BOSTON — Same coach. Same players. Same berth in the Stanley Cup finals that they earned two years ago.
And, the Boston Bruins hope, same result.
Claude Julien still uses a tight defensive system that’s not particularly exciting but very effective. He had 16 players from the 2011 champions in uniform to execute it in Friday night’s 1-0 win that clinched a four-game sweep over the Pittsburgh Penguins in the Eastern Conference finals.
The return to the Cup finals reinforces general manager Peter Chiarelli’s decision to keep the group together.
“Yeah, absolutely,” he said Saturday. “There’s a fine line between unfettered loyalty to the players and building a good team. That’s my job to find that line. I’ll continue to try and do it. This team has showed a lot of character through this playoff run.”
The only four players in uniform Friday who were not with the Bruins two years ago were forwards Jaromir Jagr and Kaspars Daugavins, defenseman Torey Krug and backup goalie Anton Khudobin. Daugavins replaced Gregory Campbell, another 2011 holdover who played 15 postseason games before breaking his leg in Game 3 against Pittsburgh.
So Chiarelli figures the Bruins will be better prepared for the finals than they were two years ago. The Chicago Blackhawks led the Los Angeles Kings 3-1 in the best-of-seven Western finals going into Saturday night’s game.
Unlike in 2011, this year only one of the Bruins’ first three series went seven games. And that was a springboard to their future success.
They took a 3-1 lead in the opening round against Toronto before losing the next two games. They trailed 4-1 with less than 11 minutes left in the third period of Game 7.
Then Nathan Horton scored for Boston and, after pulling their goalie for an extra skater, the Bruins tied it with 51 seconds left in regulation with two goals in 31 seconds.
Then Patrice Bergeron won it in overtime.
According to the Elias Sports Bureau, the Bruins are the first team in NHL history to win a Game 7 after trailing by three goals in the third period.
“You can tell in the way we’ve been playing since that game that we were able to create some momentum,” forward Milan Lucic said, “and it carried on into the New York series and it carried on to this series. I think once we won that game, we definitely started to believe in what we could accomplish. And here we are.”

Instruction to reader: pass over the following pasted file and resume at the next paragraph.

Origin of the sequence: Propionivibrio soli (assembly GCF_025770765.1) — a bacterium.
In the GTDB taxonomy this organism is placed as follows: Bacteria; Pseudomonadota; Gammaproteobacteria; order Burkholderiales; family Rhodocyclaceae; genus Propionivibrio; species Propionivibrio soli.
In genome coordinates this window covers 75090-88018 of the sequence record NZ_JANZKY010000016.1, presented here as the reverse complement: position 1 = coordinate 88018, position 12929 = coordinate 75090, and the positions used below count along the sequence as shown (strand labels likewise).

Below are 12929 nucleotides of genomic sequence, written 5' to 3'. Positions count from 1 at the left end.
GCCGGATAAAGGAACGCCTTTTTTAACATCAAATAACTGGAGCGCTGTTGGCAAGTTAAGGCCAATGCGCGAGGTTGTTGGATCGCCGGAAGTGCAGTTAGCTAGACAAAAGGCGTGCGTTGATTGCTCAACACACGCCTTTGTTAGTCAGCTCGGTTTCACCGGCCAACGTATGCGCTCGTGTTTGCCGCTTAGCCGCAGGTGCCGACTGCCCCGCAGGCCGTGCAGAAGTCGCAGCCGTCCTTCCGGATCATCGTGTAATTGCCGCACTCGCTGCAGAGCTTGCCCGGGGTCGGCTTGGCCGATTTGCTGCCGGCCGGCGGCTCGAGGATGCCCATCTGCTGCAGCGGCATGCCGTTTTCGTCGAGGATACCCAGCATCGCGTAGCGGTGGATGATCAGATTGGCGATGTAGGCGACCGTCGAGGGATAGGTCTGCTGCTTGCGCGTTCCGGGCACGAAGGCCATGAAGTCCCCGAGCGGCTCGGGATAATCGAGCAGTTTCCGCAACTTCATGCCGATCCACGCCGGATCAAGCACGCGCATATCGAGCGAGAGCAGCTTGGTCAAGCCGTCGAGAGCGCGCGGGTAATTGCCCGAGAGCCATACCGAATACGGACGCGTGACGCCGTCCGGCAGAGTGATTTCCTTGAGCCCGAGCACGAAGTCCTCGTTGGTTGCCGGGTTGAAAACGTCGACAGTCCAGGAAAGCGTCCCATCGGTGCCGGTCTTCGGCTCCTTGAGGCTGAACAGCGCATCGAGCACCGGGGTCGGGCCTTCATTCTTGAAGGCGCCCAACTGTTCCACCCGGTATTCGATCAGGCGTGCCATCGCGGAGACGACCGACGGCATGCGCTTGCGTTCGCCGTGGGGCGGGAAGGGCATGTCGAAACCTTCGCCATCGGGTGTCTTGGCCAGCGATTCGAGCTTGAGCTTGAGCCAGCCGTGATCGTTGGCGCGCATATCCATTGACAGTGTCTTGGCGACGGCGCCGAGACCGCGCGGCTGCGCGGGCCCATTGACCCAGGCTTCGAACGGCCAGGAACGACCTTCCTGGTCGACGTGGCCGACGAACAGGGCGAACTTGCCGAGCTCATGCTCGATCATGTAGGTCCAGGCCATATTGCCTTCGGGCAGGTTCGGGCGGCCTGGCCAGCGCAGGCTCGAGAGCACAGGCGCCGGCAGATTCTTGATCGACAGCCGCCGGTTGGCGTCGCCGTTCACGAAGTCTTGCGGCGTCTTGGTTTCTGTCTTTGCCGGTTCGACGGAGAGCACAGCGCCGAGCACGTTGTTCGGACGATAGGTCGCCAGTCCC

The Bruins beat the Rangers in five games then swept the NHL’s highest scoring team, outscoring the Penguins 12-2.
The comeback against the Maple Leafs “was a driving force going forward,” Chiarelli said. “The fact that we did that certainly catapulted us into our level of play and performance, definitely. You could see the team pick itself up. Going back to when it happened, you could feel the momentum.”
Starting with that game, the Bruins have won nine of their last 10 with a 33-16 goal differential. Their defense has given opponents limited time and space to control the puck and their offense has made precise passes to players in just the right position. And goalie Tuukka Rask stopped 134 of 136 shots by Sidney Crosby and the rest of the suddenly punchless Penguins.
“This series here against Pittsburgh was not a 4-0 series,” said Julien, in his sixth year as coach of the Bruins. “I really felt that the breaks went our way in this series on a lot of occasions.”
Of course, they made many of those breaks.
“From top to bottom, we’ve been rolling,” Chiarelli said. “Our breakout has been relatively seamless. I think our neutral zone forecheck — there’s been tweaks here and there — has been terrific. Our forecheck has been terrific.
“So in all three zones we’ve been really good. Defending we’ve been good; Tuukka’s been terrific. We’re generating a lot of chances. We’re scoring when we have to. We’re shutting down when we have to. So, it’s hard to complain after the last two series. The challenge will be to keep it going in the next series, whoever we play.”
One of the newcomers is Jagr. The Bruins obtained him April 2 to boost their offense after a trade with Calgary fell through for Jarome Iginla, who chose to go instead to the Penguins. He felt they had a better chance to win the Cup.
“In my profession you learn to turn the page and go to the next thing,” Chiarelli said. “It’s satisfying that we won with the group that we had. I’m happy to see the contributions we got from Jaromir and the other players that we acquired.”
Jagr won the Cup in his first two seasons, 1991 and 1992, with the Penguins.
More than two decades later, he can win his third.
Rask didn’t play in the 2011 playoffs. Tim Thomas was the goalie then and was voted postseason MVP after a 16-9 record and 1.98 goals against average.
So far, Rask is 12-4 record with a 1.75 goals against average in the playoffs.
“You can’t change anything,” he said. “It’s been working so far so (we’ve) got to keep it up.”